Duncan's blog

March 25, 2009

Custom 404 page with ColdFusion and IIS

Filed under: Coldfusion — duncan @ 8:51 pm
Tags: , , , , , ,

This is one of those techniques that I’ve been using for years, and only just discovered a simple mistake in it. However, I think this mistake might be quite common, so decided to blog about it.

If you’re using ColdFusion and IIS as the webserver, you can either use IIS’s default page for handling 404 (page not found) errors (and any other error type). Or you can specify a page of your own. By specifying your own page it makes it easy for you to have a 404 page that matches the design and functionality of your website.

To do this is simple. In IIS, go to the Properties screen for your website. Go to the Custom Errors tab. There you will see a list of all different types of errors you might generate. Scroll down the list until you find the 404 error.
Custom Errors tab in IIS
Select it and click Edit. Change the type to URL, then put in the relative path to your own 404 page.

Simple, right? You’ll see the above method in many ColdFusion articles, and I’ve done it like this for years. However, there’s one vital step being missed out. I only discovered this when trying to register my site for Google Webmaster Tools. You have to verify your site by uploading an HTML file or adding a custom meta tag to an existing page. However it seems the Google bot also checks your 404 page at the same time. I got the following error message:
We’ve detected that your 404 (file not found) error page returns a status of 200 (Success) in the header.

?! To check this, I went to mysite.com/blah, then using the Web Developer Toolbar in Firefox, checked View Response Headers. Which gave me the following information:

Connection: close
Date: Wed, 25 Mar 2009 20:41:55 GMT
Server: Microsoft-IIS/6.0
Content-Type: text/html
Page-Completion-Status: Normal, Normal

200 OK

Oops, that should say 404 not 200! It doesn’t take much to fix it. At the very top of the custom 404 page (before any <doctype> or <html> tag) just add in:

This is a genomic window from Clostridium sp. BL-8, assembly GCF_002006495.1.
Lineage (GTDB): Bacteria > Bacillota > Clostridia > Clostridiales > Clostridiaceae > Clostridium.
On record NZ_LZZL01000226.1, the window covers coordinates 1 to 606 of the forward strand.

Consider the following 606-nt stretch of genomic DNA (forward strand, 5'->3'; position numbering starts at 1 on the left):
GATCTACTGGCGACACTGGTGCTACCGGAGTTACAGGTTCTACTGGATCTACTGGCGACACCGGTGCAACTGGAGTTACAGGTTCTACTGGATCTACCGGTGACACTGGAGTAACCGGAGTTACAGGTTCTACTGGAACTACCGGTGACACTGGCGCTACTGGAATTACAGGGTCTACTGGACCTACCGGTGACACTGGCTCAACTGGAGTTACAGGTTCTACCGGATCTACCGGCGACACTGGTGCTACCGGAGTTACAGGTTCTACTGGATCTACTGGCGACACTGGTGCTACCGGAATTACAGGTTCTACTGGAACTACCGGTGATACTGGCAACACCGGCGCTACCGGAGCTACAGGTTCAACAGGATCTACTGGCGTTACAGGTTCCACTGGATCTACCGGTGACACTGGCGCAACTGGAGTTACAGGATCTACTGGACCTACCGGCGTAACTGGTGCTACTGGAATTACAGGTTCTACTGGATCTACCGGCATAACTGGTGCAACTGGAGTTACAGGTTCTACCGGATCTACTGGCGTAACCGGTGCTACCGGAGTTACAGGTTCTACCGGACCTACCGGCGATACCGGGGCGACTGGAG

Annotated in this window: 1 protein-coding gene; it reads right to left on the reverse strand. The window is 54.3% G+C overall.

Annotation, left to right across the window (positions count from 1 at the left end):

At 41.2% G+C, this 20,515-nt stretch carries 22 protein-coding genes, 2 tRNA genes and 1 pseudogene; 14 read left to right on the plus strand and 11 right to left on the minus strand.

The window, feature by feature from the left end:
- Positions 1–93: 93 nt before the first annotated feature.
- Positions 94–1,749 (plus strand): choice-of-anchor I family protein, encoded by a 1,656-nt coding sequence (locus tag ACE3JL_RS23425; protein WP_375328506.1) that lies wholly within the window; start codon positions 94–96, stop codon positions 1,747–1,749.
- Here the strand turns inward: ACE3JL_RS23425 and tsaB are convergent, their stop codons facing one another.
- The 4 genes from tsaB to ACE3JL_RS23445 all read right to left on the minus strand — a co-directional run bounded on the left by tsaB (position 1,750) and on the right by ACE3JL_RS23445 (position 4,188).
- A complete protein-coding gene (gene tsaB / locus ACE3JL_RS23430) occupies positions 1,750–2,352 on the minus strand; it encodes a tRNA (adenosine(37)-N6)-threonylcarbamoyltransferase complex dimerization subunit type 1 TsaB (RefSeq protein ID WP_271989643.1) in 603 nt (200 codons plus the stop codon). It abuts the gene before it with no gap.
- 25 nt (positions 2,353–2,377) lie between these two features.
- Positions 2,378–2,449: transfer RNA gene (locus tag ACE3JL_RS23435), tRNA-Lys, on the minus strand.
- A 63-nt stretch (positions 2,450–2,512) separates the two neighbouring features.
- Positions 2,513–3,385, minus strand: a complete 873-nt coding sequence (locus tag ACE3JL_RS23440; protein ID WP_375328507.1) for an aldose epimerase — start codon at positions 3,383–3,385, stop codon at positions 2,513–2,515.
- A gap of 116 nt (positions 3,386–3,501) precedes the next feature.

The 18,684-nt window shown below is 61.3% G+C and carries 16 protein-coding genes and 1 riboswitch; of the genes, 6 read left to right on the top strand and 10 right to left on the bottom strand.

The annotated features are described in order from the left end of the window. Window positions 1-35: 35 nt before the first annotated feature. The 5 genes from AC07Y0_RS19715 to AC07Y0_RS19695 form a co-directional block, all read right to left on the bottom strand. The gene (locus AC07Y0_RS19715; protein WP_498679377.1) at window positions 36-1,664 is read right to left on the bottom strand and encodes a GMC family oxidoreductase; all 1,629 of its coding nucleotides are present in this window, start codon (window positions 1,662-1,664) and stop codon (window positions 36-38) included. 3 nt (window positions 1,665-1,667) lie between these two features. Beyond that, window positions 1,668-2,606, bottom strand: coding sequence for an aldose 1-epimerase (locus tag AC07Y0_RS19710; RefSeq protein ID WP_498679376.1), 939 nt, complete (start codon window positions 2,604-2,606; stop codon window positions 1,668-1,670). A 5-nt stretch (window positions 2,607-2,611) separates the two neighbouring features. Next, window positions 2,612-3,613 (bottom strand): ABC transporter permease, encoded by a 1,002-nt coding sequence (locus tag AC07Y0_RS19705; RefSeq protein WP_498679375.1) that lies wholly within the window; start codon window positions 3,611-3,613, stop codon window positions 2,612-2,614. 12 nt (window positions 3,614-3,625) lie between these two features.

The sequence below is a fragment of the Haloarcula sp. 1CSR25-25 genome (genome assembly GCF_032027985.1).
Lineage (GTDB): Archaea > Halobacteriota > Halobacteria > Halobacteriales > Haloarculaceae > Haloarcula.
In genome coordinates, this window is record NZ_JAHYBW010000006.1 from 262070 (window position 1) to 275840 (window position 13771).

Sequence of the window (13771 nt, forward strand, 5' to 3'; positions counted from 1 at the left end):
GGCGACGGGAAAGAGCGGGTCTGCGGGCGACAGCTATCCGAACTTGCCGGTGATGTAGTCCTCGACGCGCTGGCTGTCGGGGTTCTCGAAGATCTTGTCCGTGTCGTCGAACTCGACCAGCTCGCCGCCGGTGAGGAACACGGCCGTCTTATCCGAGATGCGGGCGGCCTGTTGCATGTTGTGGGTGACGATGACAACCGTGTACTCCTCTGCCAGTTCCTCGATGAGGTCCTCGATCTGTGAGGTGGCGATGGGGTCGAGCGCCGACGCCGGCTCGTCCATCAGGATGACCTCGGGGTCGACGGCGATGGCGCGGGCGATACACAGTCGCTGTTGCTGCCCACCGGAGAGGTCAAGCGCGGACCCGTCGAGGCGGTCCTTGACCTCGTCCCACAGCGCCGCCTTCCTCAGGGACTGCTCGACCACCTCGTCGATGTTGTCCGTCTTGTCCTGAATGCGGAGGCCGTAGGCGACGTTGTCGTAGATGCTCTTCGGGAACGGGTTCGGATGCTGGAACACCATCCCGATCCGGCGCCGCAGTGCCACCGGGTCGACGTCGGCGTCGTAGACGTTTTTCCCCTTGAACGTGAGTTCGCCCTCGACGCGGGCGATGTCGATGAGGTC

<cfheader statusCode="404" statusText="Not Found">

Checking the Response Header Information again following that change then correctly returns:

Connection: close
Date: Wed, 25 Mar 2009 20:41:30 GMT
Server: Microsoft-IIS/6.0
Content-Type: text/html
Page-Completion-Status: Normal, Normal

404 Not Found

and Google then successfully verifies the website.


August 15, 2008

10 Downing Street website re-launched

Filed under: Politics,Web — duncan @ 12:32 am
Tags: , , ,

The 10 Downing Street website has been given a Web 2.0 makeover and relaunched. Not without some teething problems however; the site was down for some time on the 12th, it had/has many 404 errors, and some of the HTML is a bit dodgy for such a high profile site (despite claims of attempting WAI level AA compliance).

From the BBC article:

A Downing Street spokeswoman denied the site had crashed. But she said users on some servers might experience glitches “for the next 48 hours“. “It is just what happens when you launch a new website,” she added.

Sorry, but that’s just not true. I suspect I’ve worked on more website launches than the Downing Street spokeswoman, and having glitches for the first 48 hours isn’t just what happens. If it does happen, it’s usually for a reason – lack of time committed to testing.

While checking the site for some basic HTML errors, I came across the following anomalies. Firstly, discovered this 404 page had a link to an internal IP address that obviously isn’t going to work (the ‘home’ link in the breadcrumbs). Trying to play around with the 404 error handling, I appended ‘blah’ to the URL, and got this weird page (redirects to http://www.number10.gov.uk/Page10276). I also got similar results if I appended 404 on the URL (redirects to http://www.number10.gov.uk/Page6871). Note that second page has different details from their standard 404 page.
Why not try it yourself and see what other URLs work 😉

Number 10 Blah

Number 10 Blah

This isn’t really too surprising; they’re obviously doing a bit of SEO URL-rewriting. It’s more the fact that there’s seemingly test content still up there from 2005 and 2006.

I liked this too – on their Privacy Policy, they have links to all the different domains the site is available from. Guess how many of these work:

Currently, the last three don’t seem to…

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